Updated: February 9, 2018
Status: Settled Case
Labaton Sucharow LLP recently represented Seattle City Employees’ Retirement System (“SCERS”) in connection with a historic monetary and corporate governance settlement involving 21st Century Fox, Inc. (“21CF”) and its subsidiary Fox News Network LLC (“Fox News”) (together with 21CF, “Fox”). The shareholder derivative lawsuit arose out of the numerous and widely-reported sexual harassment scandals at Fox News, beginning with Fox’s $20 million settlement in September 2016 with Gretchen Carlson, who had alleged sexual harassment and other misconduct towards her by Fox News CEO Roger Ailes. Following Ms. Carlson’s public allegations against Ailes, various other Fox News employees came forward publicly alleging repeated episodes of sexual harassment and other workplace misconduct against Ailes, Bill O’Reilly, and other Fox News executives and personalities. The allegations collectively described a pervasive and long-running culture of sexual misconduct, discrimination, and workplace retaliation at the company, including that Fox had made numerous payments to the tune of tens of millions of dollars to settle sexual harassment allegations over a nearly 20-year period.
In light of these public allegations, SCERS retained Labaton Sucharow to assert its statutory right of inspection of Fox’s books and records in order to investigate potential wrongdoing by the Fox board of directors and certain Fox executives. As more and more facts came to light, the company agreed to engage in a constructive dialogue with SCERS and other Fox shareholders about adopting meaningful corporate governance reforms. The company provided document and witness discovery and engaged in mediation with SCERS and other shareholders. Following nearly a year of discovery and complex settlement negotiations, SCERS and other shareholders reached a historic settlement with Fox consisting of two key components.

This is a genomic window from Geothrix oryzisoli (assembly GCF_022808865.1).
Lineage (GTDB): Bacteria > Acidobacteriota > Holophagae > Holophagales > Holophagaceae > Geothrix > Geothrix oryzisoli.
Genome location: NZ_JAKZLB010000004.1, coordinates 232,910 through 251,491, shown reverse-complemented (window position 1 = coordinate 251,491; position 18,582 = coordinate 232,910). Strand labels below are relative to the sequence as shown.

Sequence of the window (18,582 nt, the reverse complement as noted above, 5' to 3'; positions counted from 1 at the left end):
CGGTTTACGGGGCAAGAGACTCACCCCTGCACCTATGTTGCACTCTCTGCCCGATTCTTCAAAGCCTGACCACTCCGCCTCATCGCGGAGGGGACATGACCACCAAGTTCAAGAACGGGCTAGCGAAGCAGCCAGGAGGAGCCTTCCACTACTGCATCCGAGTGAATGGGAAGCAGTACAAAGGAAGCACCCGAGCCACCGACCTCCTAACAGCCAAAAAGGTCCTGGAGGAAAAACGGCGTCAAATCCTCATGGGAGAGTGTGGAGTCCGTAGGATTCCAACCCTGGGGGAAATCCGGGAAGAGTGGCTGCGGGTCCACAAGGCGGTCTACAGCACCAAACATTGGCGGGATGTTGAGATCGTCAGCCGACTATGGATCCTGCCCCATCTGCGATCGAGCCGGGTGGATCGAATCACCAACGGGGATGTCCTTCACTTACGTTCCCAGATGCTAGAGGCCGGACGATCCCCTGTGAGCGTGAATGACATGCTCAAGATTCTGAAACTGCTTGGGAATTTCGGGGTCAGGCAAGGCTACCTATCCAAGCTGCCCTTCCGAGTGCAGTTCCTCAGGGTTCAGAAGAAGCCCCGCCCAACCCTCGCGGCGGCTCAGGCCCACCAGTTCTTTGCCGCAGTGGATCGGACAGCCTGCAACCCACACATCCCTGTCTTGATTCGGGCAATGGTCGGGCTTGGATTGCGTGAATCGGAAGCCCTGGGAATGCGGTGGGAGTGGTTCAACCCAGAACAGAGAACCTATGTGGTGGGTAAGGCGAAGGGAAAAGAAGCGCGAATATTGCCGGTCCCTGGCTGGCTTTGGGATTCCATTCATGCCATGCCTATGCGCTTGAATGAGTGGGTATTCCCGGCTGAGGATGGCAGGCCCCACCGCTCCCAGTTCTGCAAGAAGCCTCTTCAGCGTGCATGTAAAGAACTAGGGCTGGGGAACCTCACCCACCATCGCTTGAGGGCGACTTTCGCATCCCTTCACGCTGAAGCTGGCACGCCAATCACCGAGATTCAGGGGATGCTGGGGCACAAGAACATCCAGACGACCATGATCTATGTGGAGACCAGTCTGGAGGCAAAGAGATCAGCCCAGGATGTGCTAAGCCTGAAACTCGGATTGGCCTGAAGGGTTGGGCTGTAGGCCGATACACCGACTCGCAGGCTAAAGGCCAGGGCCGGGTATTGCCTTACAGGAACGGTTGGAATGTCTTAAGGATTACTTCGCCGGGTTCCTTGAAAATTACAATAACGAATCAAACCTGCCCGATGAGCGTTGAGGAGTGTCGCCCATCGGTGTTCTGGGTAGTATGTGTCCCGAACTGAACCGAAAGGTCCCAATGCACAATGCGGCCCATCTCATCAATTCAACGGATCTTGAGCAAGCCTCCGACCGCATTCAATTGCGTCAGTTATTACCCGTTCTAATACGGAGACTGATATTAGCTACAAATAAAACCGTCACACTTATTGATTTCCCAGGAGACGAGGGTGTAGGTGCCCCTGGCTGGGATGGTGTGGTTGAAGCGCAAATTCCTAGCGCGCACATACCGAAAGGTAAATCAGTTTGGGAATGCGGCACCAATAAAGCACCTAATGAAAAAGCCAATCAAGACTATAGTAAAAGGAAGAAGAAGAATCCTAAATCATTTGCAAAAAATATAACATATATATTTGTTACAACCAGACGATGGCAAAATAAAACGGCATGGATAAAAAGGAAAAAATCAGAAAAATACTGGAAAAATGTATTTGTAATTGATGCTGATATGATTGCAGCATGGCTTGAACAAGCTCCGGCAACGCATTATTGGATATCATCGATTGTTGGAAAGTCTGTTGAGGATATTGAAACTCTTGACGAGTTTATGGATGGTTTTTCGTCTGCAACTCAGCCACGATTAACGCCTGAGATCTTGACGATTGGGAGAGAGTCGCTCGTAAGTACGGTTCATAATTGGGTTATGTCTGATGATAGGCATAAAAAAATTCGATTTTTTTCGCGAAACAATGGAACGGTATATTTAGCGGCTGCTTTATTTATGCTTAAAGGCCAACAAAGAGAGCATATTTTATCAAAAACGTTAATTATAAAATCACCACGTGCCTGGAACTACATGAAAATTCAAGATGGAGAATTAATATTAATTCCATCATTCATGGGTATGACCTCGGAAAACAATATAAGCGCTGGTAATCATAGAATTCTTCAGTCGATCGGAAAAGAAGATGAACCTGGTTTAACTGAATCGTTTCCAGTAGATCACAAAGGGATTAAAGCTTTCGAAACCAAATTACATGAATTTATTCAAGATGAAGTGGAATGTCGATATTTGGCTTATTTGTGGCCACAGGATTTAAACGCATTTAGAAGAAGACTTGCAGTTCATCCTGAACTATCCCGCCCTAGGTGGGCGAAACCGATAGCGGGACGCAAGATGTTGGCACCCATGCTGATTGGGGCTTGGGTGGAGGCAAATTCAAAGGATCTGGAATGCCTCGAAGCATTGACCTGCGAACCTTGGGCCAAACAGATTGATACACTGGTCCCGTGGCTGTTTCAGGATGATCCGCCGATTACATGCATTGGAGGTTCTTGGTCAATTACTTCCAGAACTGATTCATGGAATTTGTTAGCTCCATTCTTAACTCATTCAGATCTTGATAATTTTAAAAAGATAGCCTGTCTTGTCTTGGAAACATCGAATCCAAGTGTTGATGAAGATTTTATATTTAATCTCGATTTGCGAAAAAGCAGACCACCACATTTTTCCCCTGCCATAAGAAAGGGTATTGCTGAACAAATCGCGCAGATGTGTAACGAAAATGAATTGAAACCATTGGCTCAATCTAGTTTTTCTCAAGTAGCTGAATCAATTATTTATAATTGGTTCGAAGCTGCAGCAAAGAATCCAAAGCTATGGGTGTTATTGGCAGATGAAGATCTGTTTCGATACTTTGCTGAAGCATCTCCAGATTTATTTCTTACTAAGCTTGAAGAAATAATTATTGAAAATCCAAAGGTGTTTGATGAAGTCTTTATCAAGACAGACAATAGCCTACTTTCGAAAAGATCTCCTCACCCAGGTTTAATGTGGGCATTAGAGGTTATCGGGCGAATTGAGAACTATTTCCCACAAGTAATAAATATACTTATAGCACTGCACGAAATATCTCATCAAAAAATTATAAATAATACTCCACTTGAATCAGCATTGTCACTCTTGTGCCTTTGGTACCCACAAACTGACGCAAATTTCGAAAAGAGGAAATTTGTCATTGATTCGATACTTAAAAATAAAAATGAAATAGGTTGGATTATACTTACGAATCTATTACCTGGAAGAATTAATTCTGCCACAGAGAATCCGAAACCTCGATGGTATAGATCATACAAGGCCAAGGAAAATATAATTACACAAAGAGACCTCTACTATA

First, the settlement secured a $90 million recovery for the company, which is one of the largest ever financial recoveries involving a corporate oversight dispute. Second, the company agreed to adopt and implement an ambitious and historic corporate governance program to address harassment, discrimination, and other workplace misconduct. Namely, the company created the Fox News Workplace Professionalism and Inclusion Council (“WPIC”), a six-member council consisting of the chief human resources officers of both 21CF and Fox News and four independent appointees, including former federal judge Barbara Jones and three renowned policy experts in the area of corporate discrimination and harassment (Sylvia Hewett, Brande Sterling, and Virgil Smith). The WPIC has the ability to oversee and recommend policies aimed at preventing and addressing various forms of workplace misconduct, including the ability to conduct internal investigations and hire outside consultants. The WPIC will provide the 21CF board with reports detailing its investigations and other work (including minority reports), and descriptions of the WPIC’s work will be included in the company’s annual filings. The WPIC has been established for a term of five years and cannot be disbanded or modified unless the 21CF board of directors provides a public explanation of the reasons for the change. The corporate governance reform reached in the settlement with Fox will not only have an impact at Fox, but may also serve as a model for other corporations seeking to improve oversight functions and internal mechanisms to better deal with sexual harassment, discrimination, and other workplace misconduct issues.
The case is City of Monroe Employees’ Retirement System v. Rupert Murdoch, et al., C.A. No. 2017-0883 (Del. Ch.). Labaton Sucharow served as additional counsel.